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It is established that some powders are temperature sensitive, some more than others. There is a thought bumping around in my head on this issue.

Is there any indication that powders, particularly in loaded ammunition, that exposure to high environmental temperatures retains that sensitivity once the powder is returned to normal temperatures?
 

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I know a guy who left over a case of SK Standard+ .22 rimfire target ammo in his place for the 6 months of summer in Yuma AZ, where the temps are frequently over 110 degrees and hotter in the trailer. Tried it when he returned for the winter and couldn't hit a hat with it. Totally ruined by the heat.
 

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Here in Australia Thales who makes our ADR powders have made them very temp insensitive so that either freezing cold or stinking hot the powders are consistent in ignition and accuracy.

Your VarGet is actually our AR2208 rebadged which works well .308's 22/250's, 30/06's and a heap of other calibres.

AR2209 was made for military applications but works very well in the 30/06,.270,.303 and other bigger calibres and is very stabile in our hot Summers((45c+) and Winters.
 

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Here in Australia Thales who makes our ADR powders have made them very temp insensitive so that either freezing cold or stinking hot the powders are consistent in ignition and accuracy.

Your VarGet is actually our AR2208 rebadged which works well .308's 22/250's, 30/06's and a heap of other calibres.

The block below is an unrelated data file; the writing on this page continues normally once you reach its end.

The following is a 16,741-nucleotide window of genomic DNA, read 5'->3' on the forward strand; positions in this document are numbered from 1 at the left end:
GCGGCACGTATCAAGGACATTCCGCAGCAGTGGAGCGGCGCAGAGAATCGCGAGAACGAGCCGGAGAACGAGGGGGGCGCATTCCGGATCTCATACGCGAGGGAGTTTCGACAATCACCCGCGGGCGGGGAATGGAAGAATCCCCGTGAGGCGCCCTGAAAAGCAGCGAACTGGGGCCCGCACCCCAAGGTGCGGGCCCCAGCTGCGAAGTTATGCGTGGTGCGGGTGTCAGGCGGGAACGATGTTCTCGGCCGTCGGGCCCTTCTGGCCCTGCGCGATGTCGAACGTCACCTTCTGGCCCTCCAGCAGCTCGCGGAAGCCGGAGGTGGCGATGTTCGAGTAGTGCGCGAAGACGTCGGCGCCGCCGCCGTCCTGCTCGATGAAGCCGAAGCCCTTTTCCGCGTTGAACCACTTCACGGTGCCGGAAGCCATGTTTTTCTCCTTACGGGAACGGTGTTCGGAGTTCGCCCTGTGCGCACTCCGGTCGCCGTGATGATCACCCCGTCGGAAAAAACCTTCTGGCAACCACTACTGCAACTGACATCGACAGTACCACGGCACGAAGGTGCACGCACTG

AR2209 was made for military applications but works very well in the 30/06,.270,.303 and other bigger calibres and is very stabile in our hot Summers((45c+) and Winters.
Thanks for the heads up on Thales powder Kevin. I knew Varget was made in Australia, but didn’t know by whom.
Has spring started there yet?

Wayne
 

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Answer?

Has anyone tried to answer T.D.C.s actual question?
"Is there any indication that powders, particularly in loaded ammunition, that exposure to high environmental temperatures retains that sensitivity once the powder is returned to normal temperatures?"
If you start with a cartridge or jug of powder that is "temperature insensitive" and expose it to extreme heat or cold will that cartridge or powder still be "insensitive"?
Perhaps a powder manufacturer would know?
 

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My 4 wheel bud works for General Dynamics who makes gun powder under the name you might know, Saint Marks in Florida. You probably are using some of their product and maybe don't know it. Per him, all powders are are temperature sensitive but it depends on the cartridge, shape of the powder granule and the detergent used to make it insensitive. The most insensitive to temperature will be of a tubular shape so that the surface of the granule can be coated with more detergent. Once the process is finished, the powder, as long as it stays dry, will not change in sensitivity. Heat, cold, doesn't bother it and neither does abrasion, as in, riding in the back of a 6x6 for a thousand miles. Depending on the cartridge, some are more cost effective to use a ball type powder which is why you'll see a significant amount of powders that are ball configuration yet insensitive to heat/cold. In chatting with him, I got the impression that our smaller cased ammo was more cost effective for ball powder vs powder for a 16" gun on the Iowa class battle ships.
That's what I was told when I asked....otherwise, I'm dumb as a fence post about it.

A few of St Marks powders:
HP38/231
H110/296
H414/760
H380
Lil Gun
HS-6
H335
BL-C2
Titewad
Tight Group
Long Shot
US869
WC 844
WC 845
WC 846
They make 120 different powders at St Marks. A lot of it is for the military.
 

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I know a guy who left over a case of SK Standard+ .22 rimfire target ammo in his place for the 6 months of summer in Yuma AZ, where the temps are frequently over 110 degrees and hotter in the trailer. Tried it when he returned for the winter and couldn't hit a hat with it. Totally ruined by the heat.
With Rimfire ammo I have seen not only temperature BUTT time will also degrade it as the "Grease/Lube" drys up and hurts the accuracy. Have had this issue with storing Eley

Jim
 
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